While no one would argue that infants and toddlers should be engaged in academic learning per se, everyday experiences will indeed lay the foundation for future academic skills in even young children. In fact, babies enter the world primed to learn! For example, consider how much they sleep. Much of babies’ sleep time is rapid eye movement (REM), or dream sleep. For adults, REM sleep is important for consolidating learning, and it is likely that it serves the same function in babies.
Scientists debate exactly how much “knowledge” we are born with. However, recent findings suggest that even very young babies can intuit small amounts. Research that studies babies’ looking time and habituation exercises (where longer looking times indicate surprise) demonstrates that babies seem to understand the concept of 1, then 2, and then 3, including recognizing when small amounts are added behind screens.
You can support your child’s developing math skills by counting objects in everyday life, such as when you are building a tower or laying out crackers for a snack. Point to each item as you count it, to support your child’s understanding of 1-1 correspondence (knowing that each item is a discrete unit). Help your child count 1-by-1 in this “clean up” activity. Use mathematical terms like “one more” or “none left” at mealtime. Sing counting songs like 5 Green and Speckled Frogs or 10 In the Bed. Act songs out to further enhance learning! Count the number of eggs your child can spot in these fun, online egg “hunts” (don’t forget to zoom in!). Come back to the same image more than once and see what your child remembers! This is a great visual discrimination activity as well.
In terms of what other skills children develop over the first three years, it seems that language and cognition often go hand-in-hand. That is, babies will begin to point to items and name them at the same time that they begin to separate objects into categories. At 15 months, for instance, babies will take a small collection and sort one item within it (e.g., find all the cars, leaving the horses scattered about). At 18 months, they will sort multiple items (e.g. make a pile of cars and a pile of horses). This occurs at the same time that most children’s vocabulary explodes, allowing them to verbally sort more items into categories as well. In this way, the skills and experiences in one area of development impact and extend the skills and experiences in another area of development. To support your child’s categorization skills, try this online activity.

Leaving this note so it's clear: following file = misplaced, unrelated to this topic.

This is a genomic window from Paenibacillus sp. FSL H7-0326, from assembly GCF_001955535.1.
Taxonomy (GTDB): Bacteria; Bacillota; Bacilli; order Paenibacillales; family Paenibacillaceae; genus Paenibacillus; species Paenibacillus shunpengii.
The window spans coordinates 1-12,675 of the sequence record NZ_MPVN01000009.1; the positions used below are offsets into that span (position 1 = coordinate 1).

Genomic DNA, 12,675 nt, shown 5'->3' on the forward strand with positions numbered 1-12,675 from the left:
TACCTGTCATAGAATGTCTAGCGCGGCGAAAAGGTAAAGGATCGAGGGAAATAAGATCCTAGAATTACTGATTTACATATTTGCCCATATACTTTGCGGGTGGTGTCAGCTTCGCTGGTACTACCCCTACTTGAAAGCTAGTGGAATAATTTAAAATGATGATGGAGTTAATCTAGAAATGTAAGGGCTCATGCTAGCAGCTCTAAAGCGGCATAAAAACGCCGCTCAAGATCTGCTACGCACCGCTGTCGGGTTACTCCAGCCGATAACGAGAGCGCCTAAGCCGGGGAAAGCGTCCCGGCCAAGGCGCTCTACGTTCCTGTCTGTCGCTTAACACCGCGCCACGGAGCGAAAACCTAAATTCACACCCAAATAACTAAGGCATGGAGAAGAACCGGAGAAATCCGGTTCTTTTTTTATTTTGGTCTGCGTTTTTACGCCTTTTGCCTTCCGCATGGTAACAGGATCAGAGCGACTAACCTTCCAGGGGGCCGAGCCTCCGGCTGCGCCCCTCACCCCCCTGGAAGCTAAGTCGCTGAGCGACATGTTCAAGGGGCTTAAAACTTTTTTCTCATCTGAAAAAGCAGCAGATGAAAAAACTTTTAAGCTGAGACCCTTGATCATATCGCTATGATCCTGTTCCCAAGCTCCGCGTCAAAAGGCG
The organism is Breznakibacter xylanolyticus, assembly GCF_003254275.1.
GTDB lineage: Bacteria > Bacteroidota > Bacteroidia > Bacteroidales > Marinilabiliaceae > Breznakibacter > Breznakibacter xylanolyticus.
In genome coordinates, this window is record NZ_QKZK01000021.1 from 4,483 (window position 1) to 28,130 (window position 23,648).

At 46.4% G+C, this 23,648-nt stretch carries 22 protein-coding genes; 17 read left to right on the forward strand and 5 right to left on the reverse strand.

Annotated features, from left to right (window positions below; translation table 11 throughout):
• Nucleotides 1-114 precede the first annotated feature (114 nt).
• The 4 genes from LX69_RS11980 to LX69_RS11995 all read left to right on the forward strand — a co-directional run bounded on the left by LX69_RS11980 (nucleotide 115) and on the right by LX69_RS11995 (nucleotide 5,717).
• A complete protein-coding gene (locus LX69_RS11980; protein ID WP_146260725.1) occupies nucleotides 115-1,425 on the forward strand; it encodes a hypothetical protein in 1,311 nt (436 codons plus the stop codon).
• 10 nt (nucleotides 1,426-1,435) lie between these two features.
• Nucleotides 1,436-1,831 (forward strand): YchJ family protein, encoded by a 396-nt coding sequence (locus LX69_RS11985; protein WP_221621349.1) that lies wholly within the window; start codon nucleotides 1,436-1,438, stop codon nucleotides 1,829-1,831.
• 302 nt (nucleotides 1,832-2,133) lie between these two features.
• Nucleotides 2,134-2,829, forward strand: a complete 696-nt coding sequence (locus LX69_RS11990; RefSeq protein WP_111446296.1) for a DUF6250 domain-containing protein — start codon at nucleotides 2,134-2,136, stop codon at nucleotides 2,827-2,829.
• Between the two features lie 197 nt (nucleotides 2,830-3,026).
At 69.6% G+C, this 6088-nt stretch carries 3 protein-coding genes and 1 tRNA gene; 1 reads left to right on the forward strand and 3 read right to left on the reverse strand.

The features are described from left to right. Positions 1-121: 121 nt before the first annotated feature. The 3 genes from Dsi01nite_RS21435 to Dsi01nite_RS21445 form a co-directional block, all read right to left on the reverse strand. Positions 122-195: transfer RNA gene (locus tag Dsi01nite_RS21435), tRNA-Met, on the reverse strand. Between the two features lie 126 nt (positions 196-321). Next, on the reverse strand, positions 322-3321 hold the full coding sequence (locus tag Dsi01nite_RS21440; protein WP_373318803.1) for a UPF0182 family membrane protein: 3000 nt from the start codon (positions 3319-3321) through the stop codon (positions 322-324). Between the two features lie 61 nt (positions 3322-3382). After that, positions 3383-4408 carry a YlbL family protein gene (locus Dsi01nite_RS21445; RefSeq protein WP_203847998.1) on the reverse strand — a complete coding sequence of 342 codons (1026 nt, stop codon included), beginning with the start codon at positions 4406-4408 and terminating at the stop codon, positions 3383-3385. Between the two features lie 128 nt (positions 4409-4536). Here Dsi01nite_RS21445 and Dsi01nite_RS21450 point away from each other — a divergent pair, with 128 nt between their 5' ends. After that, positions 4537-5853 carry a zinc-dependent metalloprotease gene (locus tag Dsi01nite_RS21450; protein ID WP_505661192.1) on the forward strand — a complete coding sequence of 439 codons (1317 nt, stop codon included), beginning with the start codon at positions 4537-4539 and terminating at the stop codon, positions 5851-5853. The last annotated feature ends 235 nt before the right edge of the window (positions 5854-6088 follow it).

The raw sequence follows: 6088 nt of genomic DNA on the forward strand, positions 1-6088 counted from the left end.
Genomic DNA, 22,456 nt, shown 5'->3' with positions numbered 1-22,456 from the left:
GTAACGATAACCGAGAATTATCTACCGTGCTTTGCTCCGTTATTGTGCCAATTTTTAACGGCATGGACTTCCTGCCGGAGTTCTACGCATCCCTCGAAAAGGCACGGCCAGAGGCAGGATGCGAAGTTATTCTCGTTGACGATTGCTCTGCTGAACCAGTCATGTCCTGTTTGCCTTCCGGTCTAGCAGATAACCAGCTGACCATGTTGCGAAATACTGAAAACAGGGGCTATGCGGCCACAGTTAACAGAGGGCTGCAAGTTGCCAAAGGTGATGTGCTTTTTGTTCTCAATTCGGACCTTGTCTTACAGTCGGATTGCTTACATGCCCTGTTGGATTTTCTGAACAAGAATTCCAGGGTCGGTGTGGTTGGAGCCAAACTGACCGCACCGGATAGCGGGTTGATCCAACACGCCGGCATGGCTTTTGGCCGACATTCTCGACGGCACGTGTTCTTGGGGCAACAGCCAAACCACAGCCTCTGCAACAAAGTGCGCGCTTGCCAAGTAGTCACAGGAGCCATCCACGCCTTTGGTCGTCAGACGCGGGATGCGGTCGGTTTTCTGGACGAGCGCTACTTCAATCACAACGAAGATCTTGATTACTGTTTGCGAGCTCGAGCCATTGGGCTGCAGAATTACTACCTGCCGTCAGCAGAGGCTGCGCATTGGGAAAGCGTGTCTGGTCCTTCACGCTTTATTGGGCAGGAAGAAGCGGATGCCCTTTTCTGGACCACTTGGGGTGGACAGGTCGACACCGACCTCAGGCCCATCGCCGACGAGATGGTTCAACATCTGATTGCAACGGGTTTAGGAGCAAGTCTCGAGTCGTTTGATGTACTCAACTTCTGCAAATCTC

Over the course of the first 36 months, babies and toddlers will learn to match shapes, colors, and simple pictures of objects. They will learn to group or seriate objects (order along one dimension) according to specific characteristics such as shape, size, or color. Give your child objects with various dimensions and talk about how they might play with or organize them. Try this online activity and see if they can determine which size bird laid which size egg. As your child learns to assemble puzzles, use this as an opportunity to enhance problem solving skills. Layer on language while also signing about the puzzle pieces makes it a language learning activity as well! To enhance your child’s vocabulary and learn to sort by criteria, try this activity. Before your child is three, he will likely be able to assemble 3- and 4-piece puzzles and problem solve how to approach more complex puzzles.
Before turning 3, most children understand the concept of larger, smaller, and longer, can point to body parts when asked, and repeat 2-3 numbers in a row. Some know their basic colors, their alphabet, and can count to 5 or 10 by rote. For a fun ABC interactive, check out this site. They understand the basics of cause-and-effect (e.g., if they run on a slippery surface, they may fall; if they drop their spoon, you will pick it up), as well as how to respond to requests with basic prepositions such as putting something in or taking it out. Some understand opposites such as wet and dry or soft and hard. All of these concepts can be actively explored in simple games and experiences. For example, using funnels, tubing, and pouring cups, children can explore size, shape, weight, and volume with water or sand (while supervised). Doing so allows them to engage in problem solving, hypothesis formation, and experimentation. Don’t forget to talk to your child about how things work (e.g., squeeze the salad dressing to make it come out) so that they can continue to learn about object functions.
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